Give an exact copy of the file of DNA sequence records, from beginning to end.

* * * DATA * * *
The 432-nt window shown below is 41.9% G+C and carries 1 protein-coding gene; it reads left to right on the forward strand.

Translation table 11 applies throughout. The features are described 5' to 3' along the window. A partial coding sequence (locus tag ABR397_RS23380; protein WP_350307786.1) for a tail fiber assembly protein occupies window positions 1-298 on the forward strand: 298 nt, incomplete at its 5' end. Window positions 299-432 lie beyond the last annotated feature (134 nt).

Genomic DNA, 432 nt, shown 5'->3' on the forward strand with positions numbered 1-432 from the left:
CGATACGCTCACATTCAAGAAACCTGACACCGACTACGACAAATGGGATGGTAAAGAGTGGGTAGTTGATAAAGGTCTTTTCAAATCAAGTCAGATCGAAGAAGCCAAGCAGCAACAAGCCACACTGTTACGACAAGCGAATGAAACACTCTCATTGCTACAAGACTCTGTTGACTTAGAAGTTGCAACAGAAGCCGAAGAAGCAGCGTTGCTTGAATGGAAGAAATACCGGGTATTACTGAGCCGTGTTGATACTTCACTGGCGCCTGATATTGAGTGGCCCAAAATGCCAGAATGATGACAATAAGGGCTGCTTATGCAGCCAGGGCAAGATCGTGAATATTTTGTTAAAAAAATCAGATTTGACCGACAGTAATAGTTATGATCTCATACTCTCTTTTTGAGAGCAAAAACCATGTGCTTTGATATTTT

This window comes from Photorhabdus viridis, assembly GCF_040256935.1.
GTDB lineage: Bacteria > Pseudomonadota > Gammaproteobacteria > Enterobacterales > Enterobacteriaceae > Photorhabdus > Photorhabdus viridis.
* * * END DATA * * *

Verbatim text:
The 432-nt window shown below is 41.9% G+C and carries 1 protein-coding gene; it reads left to right on the forward strand.

Translation table 11 applies throughout. The features are described 5' to 3' along the window. A partial coding sequence (locus tag ABR397_RS23380; protein WP_350307786.1) for a tail fiber assembly protein occupies window positions 1-298 on the forward strand: 298 nt, incomplete at its 5' end. Window positions 299-432 lie beyond the last annotated feature (134 nt).

Genomic DNA, 432 nt, shown 5'->3' on the forward strand with positions numbered 1-432 from the left:
CGATACGCTCACATTCAAGAAACCTGACACCGACTACGACAAATGGGATGGTAAAGAGTGGGTAGTTGATAAAGGTCTTTTCAAATCAAGTCAGATCGAAGAAGCCAAGCAGCAACAAGCCACACTGTTACGACAAGCGAATGAAACACTCTCATTGCTACAAGACTCTGTTGACTTAGAAGTTGCAACAGAAGCCGAAGAAGCAGCGTTGCTTGAATGGAAGAAATACCGGGTATTACTGAGCCGTGTTGATACTTCACTGGCGCCTGATATTGAGTGGCCCAAAATGCCAGAATGATGACAATAAGGGCTGCTTATGCAGCCAGGGCAAGATCGTGAATATTTTGTTAAAAAAATCAGATTTGACCGACAGTAATAGTTATGATCTCATACTCTCTTTTTGAGAGCAAAAACCATGTGCTTTGATATTTT

This window comes from Photorhabdus viridis, assembly GCF_040256935.1.
GTDB lineage: Bacteria > Pseudomonadota > Gammaproteobacteria > Enterobacterales > Enterobacteriaceae > Photorhabdus > Photorhabdus viridis.